— Stephen Morrison, SVP and director, CSIS Global Health Policy Center
"Already governments are putting more money into malaria ... That requires a whole-of-government approach to looking at financing, from increasing tax revenues to allocating more money to health. ... [But] there must be political will, where the leaders [can] make these tough choices."
— Muhammad Pate, global director of health, nutrition and population, World Bank
"We have great tools today. They are not perfect, but if we could just maximize the ones we have today ... we could save millions of lives."
— Robert Newman, director of AMP Health, The Aspen Institute

Meanwhile, research is ongoing for possible targets in gene-editing or drug development, like two studies that developed a tool and a cell atlas to help map out the genes of some of the parasites, and looking at a possible TCMDC-135051 inhibitor.

What we're watching: How the Global Fund, which is one of the main malaria funders, does in its current drive to get $14 billion in funding for malaria, TB and HIV when it's facing some donor fatigue.

Go deeper:

Go deeper

The hard math behind America's labor shortage

Data: Bureau of Labor Statistics, Congressional Budget Office; Chart: Axios Visuals

Yes, the pandemic has created unusual temporary labor market dynamics. But in the bigger picture, the 2010s were a golden age for companies seeking cheap labor. The 2020s are not.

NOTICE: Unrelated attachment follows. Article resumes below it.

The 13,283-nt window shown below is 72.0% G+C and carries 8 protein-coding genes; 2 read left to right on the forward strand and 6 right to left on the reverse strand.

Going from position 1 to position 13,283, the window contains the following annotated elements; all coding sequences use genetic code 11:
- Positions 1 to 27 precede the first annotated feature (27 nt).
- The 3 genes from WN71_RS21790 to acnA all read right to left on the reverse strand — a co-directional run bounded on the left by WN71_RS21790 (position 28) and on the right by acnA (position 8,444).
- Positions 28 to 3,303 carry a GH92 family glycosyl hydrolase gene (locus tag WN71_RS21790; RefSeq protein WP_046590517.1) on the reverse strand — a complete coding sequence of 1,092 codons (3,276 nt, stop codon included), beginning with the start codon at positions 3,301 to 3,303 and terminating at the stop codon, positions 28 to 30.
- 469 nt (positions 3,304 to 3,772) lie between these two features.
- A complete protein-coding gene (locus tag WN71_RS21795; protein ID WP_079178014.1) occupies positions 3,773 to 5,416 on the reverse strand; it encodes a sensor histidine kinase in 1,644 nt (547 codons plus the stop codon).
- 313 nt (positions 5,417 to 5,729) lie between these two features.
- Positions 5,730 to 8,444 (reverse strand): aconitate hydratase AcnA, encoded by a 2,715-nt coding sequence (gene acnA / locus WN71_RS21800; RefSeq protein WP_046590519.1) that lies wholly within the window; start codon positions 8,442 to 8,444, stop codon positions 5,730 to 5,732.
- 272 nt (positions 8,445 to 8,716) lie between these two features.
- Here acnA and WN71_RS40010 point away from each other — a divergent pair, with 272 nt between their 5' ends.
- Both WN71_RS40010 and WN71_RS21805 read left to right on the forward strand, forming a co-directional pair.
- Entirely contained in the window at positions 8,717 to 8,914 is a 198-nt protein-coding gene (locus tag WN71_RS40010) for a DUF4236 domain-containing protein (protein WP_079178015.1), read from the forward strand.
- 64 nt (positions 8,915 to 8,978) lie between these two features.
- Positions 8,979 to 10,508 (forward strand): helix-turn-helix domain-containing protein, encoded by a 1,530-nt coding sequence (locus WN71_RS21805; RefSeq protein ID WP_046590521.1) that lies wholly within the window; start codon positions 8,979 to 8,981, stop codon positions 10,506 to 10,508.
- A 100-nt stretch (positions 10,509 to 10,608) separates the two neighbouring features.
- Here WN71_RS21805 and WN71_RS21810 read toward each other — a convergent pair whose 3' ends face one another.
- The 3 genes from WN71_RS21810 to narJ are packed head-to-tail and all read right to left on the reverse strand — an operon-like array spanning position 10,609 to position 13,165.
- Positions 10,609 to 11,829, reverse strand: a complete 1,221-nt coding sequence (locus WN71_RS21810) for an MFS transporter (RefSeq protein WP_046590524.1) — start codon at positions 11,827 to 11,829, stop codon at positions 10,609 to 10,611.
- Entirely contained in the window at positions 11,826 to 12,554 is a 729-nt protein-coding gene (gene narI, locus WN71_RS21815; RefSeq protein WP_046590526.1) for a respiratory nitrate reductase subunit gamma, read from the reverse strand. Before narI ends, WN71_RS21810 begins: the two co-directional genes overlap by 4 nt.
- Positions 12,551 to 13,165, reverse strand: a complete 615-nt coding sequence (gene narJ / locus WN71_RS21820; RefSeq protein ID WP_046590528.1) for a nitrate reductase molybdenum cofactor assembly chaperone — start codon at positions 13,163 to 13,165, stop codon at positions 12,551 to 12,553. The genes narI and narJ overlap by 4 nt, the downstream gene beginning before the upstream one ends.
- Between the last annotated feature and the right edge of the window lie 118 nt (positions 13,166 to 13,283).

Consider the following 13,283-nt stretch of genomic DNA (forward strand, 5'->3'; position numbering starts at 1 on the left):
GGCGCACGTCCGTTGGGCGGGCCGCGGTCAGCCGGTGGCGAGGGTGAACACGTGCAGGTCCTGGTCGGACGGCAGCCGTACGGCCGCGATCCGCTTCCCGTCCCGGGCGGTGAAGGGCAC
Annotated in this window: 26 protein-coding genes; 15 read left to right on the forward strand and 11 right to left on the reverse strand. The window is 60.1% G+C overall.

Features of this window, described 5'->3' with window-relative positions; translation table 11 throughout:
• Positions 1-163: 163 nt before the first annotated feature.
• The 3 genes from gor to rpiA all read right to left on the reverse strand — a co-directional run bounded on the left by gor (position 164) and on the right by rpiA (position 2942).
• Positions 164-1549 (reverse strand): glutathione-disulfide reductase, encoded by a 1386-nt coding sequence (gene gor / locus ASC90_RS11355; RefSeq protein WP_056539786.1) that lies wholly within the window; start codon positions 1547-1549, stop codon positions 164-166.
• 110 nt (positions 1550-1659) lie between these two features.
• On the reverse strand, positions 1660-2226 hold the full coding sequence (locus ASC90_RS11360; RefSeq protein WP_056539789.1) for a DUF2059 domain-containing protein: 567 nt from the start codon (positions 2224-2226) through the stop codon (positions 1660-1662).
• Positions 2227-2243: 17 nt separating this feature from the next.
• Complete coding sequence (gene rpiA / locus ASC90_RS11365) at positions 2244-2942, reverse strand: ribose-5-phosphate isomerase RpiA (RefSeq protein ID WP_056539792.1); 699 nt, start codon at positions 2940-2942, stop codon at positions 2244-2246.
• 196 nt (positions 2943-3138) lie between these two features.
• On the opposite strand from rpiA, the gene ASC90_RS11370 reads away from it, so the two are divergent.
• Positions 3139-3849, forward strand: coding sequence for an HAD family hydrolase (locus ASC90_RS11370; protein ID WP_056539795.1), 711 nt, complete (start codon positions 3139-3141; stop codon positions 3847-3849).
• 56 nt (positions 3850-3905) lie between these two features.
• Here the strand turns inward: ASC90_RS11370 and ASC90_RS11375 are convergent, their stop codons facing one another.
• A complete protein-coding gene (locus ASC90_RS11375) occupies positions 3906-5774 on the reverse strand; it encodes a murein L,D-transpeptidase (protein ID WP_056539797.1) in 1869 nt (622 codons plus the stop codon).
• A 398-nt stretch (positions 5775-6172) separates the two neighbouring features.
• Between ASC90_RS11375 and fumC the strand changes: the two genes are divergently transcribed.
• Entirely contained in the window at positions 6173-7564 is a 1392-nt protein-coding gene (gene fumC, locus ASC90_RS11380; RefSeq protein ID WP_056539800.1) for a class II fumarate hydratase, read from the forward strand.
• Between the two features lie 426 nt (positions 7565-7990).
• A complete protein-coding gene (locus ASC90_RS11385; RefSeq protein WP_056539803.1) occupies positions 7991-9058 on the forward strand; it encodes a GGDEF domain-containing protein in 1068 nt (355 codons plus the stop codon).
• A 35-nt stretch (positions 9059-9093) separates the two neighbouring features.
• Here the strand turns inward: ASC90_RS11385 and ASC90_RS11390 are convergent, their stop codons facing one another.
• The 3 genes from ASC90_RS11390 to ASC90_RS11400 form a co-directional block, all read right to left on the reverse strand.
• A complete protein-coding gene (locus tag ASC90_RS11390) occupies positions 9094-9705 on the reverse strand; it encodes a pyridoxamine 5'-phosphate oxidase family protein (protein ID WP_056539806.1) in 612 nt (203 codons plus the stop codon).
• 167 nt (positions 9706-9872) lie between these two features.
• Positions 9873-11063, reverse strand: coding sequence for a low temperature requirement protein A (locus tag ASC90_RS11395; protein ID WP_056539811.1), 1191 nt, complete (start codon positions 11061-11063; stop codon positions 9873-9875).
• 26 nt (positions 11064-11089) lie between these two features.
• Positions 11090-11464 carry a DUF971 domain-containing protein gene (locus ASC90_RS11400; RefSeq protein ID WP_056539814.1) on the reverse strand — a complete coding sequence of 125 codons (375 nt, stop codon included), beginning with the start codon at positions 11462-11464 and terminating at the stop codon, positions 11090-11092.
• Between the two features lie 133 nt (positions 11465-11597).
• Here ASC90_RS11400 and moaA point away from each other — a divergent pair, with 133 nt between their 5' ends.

The big picture: In the 2010s, the massive millennial generation was entering the workforce, the massive baby bo0m generation was still hard at work, and there was a multi-year hangover from the deep recession caused by the global financial crisis.

Advocates fret Roe v. Wade's 49th anniversary could be its last

Photo: Leigh Vogel/Getty Images for Women's March Inc

As Saturday marks the 49th anniversary of Roe v. Wade, the Supreme Court's landmark decision that legalized abortion access in the U.S., advocates warn the ruling is "more at risk now than ever."

The big picture: The Supreme Court in December heard a challenge to a Mississippi 15-week abortion ban that could throw Roe's survival into question, or at least narrow its scope.

Updated 11 hours ago - Politics & Policy

Omicron dashboard

Illustration: Brendan Lynch/Axios

  1. Health: Pfizer and Moderna boosters overwhelmingly prevent Omicron hospitalizations, CDC finds — Omicron pushes COVID deaths toward 2,000 per day — The pandemic-proof health care giant.
  2. Vaccines: The case for Operation Warp Speed 2.0 — Starbucks drops worker vaccine or test requirement after SCOTUS ruling — Kids' COVID vaccination rates are particularly low in rural America.
  3. Politics: Biden concedes U.S. should have done more testing — Arizona says it "will not be intimidated" by Biden on anti-mask school policies — Federal judge blocks Biden's vaccine mandate for federal workers.
  4. World: American Airlines flight to London forced to turn around over mask dispute — WHO: COVID health emergency could end this year — Greece imposes vaccine mandate for people 60 and older — Austria approves COVID vaccine mandate for adults.
  5. Variant tracker